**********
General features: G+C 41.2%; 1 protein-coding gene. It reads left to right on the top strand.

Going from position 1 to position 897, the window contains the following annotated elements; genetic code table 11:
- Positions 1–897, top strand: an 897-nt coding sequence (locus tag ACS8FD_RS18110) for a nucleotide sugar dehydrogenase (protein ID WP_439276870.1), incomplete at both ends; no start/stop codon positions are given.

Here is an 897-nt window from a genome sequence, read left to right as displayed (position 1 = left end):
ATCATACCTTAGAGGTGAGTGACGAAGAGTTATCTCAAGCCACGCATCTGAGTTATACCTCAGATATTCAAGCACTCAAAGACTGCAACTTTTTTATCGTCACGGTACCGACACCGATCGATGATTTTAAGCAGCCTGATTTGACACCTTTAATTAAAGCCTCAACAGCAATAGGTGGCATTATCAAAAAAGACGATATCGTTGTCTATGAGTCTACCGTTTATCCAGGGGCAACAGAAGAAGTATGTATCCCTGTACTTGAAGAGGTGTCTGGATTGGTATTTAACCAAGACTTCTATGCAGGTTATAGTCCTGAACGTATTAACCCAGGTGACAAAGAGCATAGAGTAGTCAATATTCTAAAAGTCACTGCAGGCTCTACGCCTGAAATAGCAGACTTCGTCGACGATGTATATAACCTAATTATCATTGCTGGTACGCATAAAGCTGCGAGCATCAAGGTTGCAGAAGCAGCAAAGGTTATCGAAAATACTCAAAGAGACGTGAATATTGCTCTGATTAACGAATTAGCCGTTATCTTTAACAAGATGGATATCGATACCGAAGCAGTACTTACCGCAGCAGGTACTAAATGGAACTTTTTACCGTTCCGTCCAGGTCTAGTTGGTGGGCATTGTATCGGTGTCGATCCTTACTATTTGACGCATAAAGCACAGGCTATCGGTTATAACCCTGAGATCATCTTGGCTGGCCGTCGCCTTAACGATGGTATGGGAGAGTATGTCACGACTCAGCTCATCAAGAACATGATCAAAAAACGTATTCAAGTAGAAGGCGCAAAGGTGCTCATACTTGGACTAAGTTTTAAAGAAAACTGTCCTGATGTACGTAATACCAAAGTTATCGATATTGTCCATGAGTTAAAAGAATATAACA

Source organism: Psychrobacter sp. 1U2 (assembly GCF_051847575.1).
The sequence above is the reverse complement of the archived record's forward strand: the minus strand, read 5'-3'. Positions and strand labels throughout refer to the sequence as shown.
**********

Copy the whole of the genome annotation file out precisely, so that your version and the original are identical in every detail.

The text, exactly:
General features: G+C 41.2%; 1 protein-coding gene. It reads left to right on the top strand.

Going from position 1 to position 897, the window contains the following annotated elements; genetic code table 11:
- Positions 1–897, top strand: an 897-nt coding sequence (locus tag ACS8FD_RS18110) for a nucleotide sugar dehydrogenase (protein ID WP_439276870.1), incomplete at both ends; no start/stop codon positions are given.

Here is an 897-nt window from a genome sequence, read left to right as displayed (position 1 = left end):
ATCATACCTTAGAGGTGAGTGACGAAGAGTTATCTCAAGCCACGCATCTGAGTTATACCTCAGATATTCAAGCACTCAAAGACTGCAACTTTTTTATCGTCACGGTACCGACACCGATCGATGATTTTAAGCAGCCTGATTTGACACCTTTAATTAAAGCCTCAACAGCAATAGGTGGCATTATCAAAAAAGACGATATCGTTGTCTATGAGTCTACCGTTTATCCAGGGGCAACAGAAGAAGTATGTATCCCTGTACTTGAAGAGGTGTCTGGATTGGTATTTAACCAAGACTTCTATGCAGGTTATAGTCCTGAACGTATTAACCCAGGTGACAAAGAGCATAGAGTAGTCAATATTCTAAAAGTCACTGCAGGCTCTACGCCTGAAATAGCAGACTTCGTCGACGATGTATATAACCTAATTATCATTGCTGGTACGCATAAAGCTGCGAGCATCAAGGTTGCAGAAGCAGCAAAGGTTATCGAAAATACTCAAAGAGACGTGAATATTGCTCTGATTAACGAATTAGCCGTTATCTTTAACAAGATGGATATCGATACCGAAGCAGTACTTACCGCAGCAGGTACTAAATGGAACTTTTTACCGTTCCGTCCAGGTCTAGTTGGTGGGCATTGTATCGGTGTCGATCCTTACTATTTGACGCATAAAGCACAGGCTATCGGTTATAACCCTGAGATCATCTTGGCTGGCCGTCGCCTTAACGATGGTATGGGAGAGTATGTCACGACTCAGCTCATCAAGAACATGATCAAAAAACGTATTCAAGTAGAAGGCGCAAAGGTGCTCATACTTGGACTAAGTTTTAAAGAAAACTGTCCTGATGTACGTAATACCAAAGTTATCGATATTGTCCATGAGTTAAAAGAATATAACA

Source organism: Psychrobacter sp. 1U2 (assembly GCF_051847575.1).
The sequence above is the reverse complement of the archived record's forward strand: the minus strand, read 5'-3'. Positions and strand labels throughout refer to the sequence as shown.